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Cyclical Failure – Economic Crisis and Commodities in Latin America

December 16, 2015
4 mins read

Despite a great deal of discussion on the information economy in recent years, (much of it useful and much of it overhyped,) the actual world economy’s health is still reliant on raw materials, which is expressed in their prices. While in parts of the developed world the recent fall in commodity prices has been referred to as the equivalent of a tax break, in countries that are heavily dependent on commodity exports, calamity is a better reference point. The primary issue here is dependence. Many developed nations also produce raw materials in great quantities, but their economies are comparatively diverse. When a nation’s basket of exports is dominated by just a few commodities while its import basket is varied, economic crises are more likely to occur.

While this statement oversimplifies the workings of millions of people, and their historic, cultural, and geographic concerns, it does accurately describe the crux of certain economic crises. The details of each crisis are always different and important to learn from. However, a straightforward lesson can be drawn from crises that involve developing economies whose exports are dependent on a strong market for only a few commodities.

Much of the analysis of the Argentinian economy of the 1990s, leading up to the balance of payment and currency crisis of 2001, has focused on the currency board, or peg to the dollar. This meant that at any time one Argentinian peso could be converted into one US dollar. That policy, as part of a move towards more market liberalization, has been credited with creating stability and growth in the early and mid 1990s. It has also been the source of blame for events leading up to the 2001 currency crisis given that Argentina was not an optimal currency zone for the dollar. The ensuing recovery has received more mixed treatment, with some scholars pointing to a commodity boom, while others give more credit to devaluation, hard tactics with the International Monetary Fund (IMF) to restructure debt, changes in taxation, and other government policies.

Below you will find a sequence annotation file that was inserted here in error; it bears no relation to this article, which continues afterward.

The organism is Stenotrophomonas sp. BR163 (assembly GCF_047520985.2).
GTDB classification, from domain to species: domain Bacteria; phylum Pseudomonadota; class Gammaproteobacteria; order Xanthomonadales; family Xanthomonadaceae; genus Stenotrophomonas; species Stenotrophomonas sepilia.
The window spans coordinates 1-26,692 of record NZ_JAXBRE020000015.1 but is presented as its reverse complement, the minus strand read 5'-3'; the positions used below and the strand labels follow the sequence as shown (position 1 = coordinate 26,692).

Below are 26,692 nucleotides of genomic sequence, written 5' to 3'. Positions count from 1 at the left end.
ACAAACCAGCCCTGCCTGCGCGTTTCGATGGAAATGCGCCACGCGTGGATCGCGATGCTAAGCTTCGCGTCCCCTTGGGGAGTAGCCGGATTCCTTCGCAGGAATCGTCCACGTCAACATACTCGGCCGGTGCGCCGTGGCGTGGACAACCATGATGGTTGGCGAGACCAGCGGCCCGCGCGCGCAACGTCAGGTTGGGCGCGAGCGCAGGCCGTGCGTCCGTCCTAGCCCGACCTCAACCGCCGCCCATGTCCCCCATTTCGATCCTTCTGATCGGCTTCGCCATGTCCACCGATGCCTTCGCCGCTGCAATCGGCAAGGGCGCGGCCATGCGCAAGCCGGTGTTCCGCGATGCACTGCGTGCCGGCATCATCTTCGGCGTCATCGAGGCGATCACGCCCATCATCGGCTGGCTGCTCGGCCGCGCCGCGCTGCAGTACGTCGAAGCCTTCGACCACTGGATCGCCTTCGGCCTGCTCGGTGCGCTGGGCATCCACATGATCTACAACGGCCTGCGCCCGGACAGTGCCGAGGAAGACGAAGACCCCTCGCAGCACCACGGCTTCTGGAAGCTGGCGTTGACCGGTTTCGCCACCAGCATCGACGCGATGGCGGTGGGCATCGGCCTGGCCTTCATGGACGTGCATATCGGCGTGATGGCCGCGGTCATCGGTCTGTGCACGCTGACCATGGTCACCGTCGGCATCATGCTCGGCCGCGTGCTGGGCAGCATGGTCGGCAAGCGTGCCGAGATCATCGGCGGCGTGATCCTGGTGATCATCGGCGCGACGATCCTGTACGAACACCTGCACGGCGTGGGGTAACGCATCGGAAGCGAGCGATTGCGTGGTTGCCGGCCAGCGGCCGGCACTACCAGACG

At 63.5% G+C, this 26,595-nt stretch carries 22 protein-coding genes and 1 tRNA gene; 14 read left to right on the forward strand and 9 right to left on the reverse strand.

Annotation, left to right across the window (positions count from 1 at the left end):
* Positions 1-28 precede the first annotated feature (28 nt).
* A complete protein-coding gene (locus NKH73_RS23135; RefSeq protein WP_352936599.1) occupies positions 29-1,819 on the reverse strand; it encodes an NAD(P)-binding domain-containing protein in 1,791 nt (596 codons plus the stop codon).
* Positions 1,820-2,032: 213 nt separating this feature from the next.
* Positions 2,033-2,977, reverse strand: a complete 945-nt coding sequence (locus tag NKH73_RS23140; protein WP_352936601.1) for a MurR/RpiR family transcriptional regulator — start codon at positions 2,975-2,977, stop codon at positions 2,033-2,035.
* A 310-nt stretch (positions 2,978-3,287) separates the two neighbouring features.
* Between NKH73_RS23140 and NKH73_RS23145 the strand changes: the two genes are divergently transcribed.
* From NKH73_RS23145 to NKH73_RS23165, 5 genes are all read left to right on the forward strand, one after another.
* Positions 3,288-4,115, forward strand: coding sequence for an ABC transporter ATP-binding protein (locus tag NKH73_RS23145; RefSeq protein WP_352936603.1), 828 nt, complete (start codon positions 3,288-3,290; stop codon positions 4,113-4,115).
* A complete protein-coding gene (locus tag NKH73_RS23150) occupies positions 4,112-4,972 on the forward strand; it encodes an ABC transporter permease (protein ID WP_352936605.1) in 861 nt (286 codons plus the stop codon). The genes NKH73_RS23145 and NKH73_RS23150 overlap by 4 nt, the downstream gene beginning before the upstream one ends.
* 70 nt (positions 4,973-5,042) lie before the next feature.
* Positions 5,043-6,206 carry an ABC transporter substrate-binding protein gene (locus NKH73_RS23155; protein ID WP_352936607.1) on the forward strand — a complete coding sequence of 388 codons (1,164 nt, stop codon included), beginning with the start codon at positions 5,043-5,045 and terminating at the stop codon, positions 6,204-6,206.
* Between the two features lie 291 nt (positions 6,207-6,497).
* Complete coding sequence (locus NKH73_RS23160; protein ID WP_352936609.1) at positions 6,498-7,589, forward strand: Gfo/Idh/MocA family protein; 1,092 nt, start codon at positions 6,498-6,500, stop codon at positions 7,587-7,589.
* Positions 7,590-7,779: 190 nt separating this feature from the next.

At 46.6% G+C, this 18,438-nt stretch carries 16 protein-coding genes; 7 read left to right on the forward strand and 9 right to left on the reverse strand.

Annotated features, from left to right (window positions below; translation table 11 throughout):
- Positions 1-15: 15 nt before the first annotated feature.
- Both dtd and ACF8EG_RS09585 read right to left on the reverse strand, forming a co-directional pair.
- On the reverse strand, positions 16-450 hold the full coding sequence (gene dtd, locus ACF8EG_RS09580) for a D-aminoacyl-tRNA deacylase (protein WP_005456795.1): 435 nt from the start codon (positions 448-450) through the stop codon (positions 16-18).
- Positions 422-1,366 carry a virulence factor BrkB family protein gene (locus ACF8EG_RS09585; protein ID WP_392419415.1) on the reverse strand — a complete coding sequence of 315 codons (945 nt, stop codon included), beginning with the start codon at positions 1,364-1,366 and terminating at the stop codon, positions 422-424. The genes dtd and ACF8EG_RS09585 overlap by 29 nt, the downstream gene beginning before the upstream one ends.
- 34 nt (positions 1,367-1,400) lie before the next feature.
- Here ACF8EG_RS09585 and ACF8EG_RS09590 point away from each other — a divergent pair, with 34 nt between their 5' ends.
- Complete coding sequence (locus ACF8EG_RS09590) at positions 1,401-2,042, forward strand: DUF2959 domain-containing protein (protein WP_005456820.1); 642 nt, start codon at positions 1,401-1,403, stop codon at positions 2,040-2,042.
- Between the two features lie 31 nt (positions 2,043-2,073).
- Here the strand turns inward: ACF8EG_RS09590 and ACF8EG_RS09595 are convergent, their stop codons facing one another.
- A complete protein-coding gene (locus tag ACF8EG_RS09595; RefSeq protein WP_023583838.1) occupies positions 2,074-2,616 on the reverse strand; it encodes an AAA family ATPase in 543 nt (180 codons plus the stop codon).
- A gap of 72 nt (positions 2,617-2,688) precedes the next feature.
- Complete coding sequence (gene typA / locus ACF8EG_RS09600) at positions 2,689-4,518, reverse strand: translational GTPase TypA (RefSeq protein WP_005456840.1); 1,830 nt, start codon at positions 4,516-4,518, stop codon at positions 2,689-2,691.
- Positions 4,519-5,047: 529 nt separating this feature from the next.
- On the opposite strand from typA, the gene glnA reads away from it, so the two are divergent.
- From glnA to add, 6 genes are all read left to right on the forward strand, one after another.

The overall tactics of the government during the “good times” of 1991 to 1998 were very different from those used during the recovery of 2003 and after. It seems odd that scholars could credit one set of policies for success in one decade and then a nearly opposite set of policies for recovery in the following decade. The one feature that both decades share is a strong market for Argentina’s primary exports; the few years of deep recession that separated them were a time of very weak prices for those same products. Certainly, government policies in both decades had positive and negative effects. However, neither the market liberalization reforms under President Carlos Menem, Finance Minister Domingo Cavallo and the IMF, nor the more populist policies under Presidents Nestor and Cristiana Kirchner can claim responsibility for the boom in the agriculture commodity prices that were separated by a trough from 1997-2002.